Victory for Limpopo communities demanding access to water
High Court holds Municipality in contempt for failing to comply with a court order directing them to provide villages with water
Today, Judge Hans Fabricius held the Sekhukhune District Municipality in contempt of court for failing to comply with a court order. The order relates to a negotiated settlement with five villages in the Municipality which have not had proper access to water since 2009 when their existing supply was cut off. This has forced the people of Elandskraal, Morarela, Mbuzini, Dichoeng and Tsansabela to walk long distances to collect water from crocodile-infested rivers and put their safety and health at risk.
The communities, represented by the Centre for Applied Legal Studies, first approached the High Court in Pretoria in 2015. They asked for the permanent water supply to be restored and for urgent measures to be put in place in the meantime to ensure the villages had some access to clean drinking water. The Municipality agreed and this settlement was made an order of court. The matter was placed under case management with Judge Fabricius in an effort to closely monitor their compliance and progress.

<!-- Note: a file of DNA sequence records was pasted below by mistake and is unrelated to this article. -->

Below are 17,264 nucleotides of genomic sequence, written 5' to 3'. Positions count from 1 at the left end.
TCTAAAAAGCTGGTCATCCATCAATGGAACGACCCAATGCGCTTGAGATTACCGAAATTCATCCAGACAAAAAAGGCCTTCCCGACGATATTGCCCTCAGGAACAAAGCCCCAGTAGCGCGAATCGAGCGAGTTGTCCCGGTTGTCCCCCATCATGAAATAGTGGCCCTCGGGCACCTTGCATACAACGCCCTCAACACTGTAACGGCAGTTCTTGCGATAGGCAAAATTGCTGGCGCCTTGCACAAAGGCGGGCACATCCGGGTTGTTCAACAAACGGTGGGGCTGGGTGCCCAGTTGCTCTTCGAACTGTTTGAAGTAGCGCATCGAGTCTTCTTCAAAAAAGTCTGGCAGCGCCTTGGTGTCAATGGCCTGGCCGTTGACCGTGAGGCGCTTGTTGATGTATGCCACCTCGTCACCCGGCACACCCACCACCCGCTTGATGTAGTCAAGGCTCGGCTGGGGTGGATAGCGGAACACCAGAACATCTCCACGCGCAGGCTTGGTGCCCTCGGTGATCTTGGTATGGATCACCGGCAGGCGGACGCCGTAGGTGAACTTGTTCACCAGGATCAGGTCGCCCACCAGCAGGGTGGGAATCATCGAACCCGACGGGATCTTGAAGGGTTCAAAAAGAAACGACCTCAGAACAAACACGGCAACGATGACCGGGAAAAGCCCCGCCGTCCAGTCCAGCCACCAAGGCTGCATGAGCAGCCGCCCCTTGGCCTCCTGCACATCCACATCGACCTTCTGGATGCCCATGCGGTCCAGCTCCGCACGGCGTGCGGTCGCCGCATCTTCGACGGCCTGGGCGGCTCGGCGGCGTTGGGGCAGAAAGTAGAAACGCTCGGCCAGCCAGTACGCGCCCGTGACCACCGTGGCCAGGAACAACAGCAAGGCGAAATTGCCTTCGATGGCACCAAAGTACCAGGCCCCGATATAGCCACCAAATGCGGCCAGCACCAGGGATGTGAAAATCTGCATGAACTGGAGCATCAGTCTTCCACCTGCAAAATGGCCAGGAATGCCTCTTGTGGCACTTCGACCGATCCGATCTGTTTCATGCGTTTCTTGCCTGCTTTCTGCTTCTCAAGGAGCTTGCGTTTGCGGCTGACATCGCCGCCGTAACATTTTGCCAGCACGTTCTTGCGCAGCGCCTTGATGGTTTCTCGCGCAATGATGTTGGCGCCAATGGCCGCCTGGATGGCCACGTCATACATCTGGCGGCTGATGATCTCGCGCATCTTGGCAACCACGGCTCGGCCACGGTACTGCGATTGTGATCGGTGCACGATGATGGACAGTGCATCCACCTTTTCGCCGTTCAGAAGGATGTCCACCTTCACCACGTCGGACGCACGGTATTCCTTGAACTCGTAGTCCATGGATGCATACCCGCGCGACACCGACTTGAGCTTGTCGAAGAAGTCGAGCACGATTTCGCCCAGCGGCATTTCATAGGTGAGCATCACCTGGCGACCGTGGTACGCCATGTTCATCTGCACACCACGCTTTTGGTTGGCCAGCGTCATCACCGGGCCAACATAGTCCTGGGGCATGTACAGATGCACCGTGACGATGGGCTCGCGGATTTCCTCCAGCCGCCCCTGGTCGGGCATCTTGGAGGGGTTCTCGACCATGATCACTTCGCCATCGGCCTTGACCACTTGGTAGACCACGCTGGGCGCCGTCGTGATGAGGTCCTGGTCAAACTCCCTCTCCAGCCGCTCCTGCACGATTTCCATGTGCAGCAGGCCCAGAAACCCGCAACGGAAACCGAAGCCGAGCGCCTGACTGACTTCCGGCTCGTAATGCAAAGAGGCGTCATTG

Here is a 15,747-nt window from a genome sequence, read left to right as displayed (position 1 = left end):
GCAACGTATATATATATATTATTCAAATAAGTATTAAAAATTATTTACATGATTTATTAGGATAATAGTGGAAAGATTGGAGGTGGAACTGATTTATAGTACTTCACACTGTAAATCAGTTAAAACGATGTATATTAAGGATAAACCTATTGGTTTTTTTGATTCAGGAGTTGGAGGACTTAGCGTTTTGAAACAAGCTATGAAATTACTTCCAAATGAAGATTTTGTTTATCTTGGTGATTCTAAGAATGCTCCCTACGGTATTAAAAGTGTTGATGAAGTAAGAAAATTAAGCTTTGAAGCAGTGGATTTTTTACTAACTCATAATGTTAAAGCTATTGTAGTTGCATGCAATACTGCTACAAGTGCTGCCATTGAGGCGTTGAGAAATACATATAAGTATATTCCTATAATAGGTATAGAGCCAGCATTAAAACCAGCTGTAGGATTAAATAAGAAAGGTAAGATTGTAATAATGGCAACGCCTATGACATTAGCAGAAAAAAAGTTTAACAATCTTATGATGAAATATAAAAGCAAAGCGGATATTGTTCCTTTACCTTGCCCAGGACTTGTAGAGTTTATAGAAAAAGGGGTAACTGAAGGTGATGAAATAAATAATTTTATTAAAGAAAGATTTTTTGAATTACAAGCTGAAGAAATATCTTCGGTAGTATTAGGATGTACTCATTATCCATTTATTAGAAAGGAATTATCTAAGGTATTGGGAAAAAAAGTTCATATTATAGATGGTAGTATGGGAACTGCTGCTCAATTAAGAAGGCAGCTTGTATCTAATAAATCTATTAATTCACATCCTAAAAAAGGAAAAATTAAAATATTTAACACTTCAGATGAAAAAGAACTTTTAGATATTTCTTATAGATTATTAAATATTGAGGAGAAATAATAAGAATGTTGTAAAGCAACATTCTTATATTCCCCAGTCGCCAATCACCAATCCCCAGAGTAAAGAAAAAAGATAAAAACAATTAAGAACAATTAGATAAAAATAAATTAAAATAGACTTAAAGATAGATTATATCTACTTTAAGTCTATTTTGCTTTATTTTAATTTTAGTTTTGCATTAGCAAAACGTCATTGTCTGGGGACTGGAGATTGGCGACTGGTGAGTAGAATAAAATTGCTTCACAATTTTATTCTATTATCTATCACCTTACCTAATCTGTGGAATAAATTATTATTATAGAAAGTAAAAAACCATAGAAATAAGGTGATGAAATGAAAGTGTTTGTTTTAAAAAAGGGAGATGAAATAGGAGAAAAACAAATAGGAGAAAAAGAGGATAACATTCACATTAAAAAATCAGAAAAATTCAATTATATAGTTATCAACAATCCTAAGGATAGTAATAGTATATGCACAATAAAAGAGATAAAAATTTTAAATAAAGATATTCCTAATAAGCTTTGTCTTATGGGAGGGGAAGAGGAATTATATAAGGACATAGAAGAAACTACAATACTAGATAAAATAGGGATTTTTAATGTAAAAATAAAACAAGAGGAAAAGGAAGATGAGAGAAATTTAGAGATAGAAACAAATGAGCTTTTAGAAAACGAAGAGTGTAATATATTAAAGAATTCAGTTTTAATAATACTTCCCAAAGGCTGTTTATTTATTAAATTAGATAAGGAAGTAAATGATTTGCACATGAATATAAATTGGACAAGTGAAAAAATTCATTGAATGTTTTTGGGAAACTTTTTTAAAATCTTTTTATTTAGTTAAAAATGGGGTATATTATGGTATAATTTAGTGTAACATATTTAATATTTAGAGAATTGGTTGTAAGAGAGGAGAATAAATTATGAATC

Unfortunately, the communities have had to return to court several times since then to hold the Municipality accountable for failing to fulfil its constitutional obligations. Each time, the Municipality has agreed to supply adequate drinking water through interim measures to the villages and report its progress on a long-term solution. Each time, this has been made an order of court. Each time, the Municipality has failed to comply with the order.
During a case management meeting on 29 November, Judge Fabricius held the Municipality in contempt of court. CALS has undertaken to closely watch the Municipality’s compliance with the order, given that an Acting Municipal Manager has recently been appointed. Should the Acting Municipal Manager continue his predecessor’s trend of non-compliance, CALS intends asking the court to grant a punitive costs order against him, and to potentially order his arrest.
“Failing to comply with this court order has meant the Municipality has been failing in their duty to serve the people,” says Ariella Scher, attorney at CALS. “It also further undermines the court which undermines our democratic system and the rule of law as a whole. We are hopeful that holding the Municipality in contempt will lead to greater compliance and respect for both the court and communities’ basic rights to access water and sanitation in the future.”
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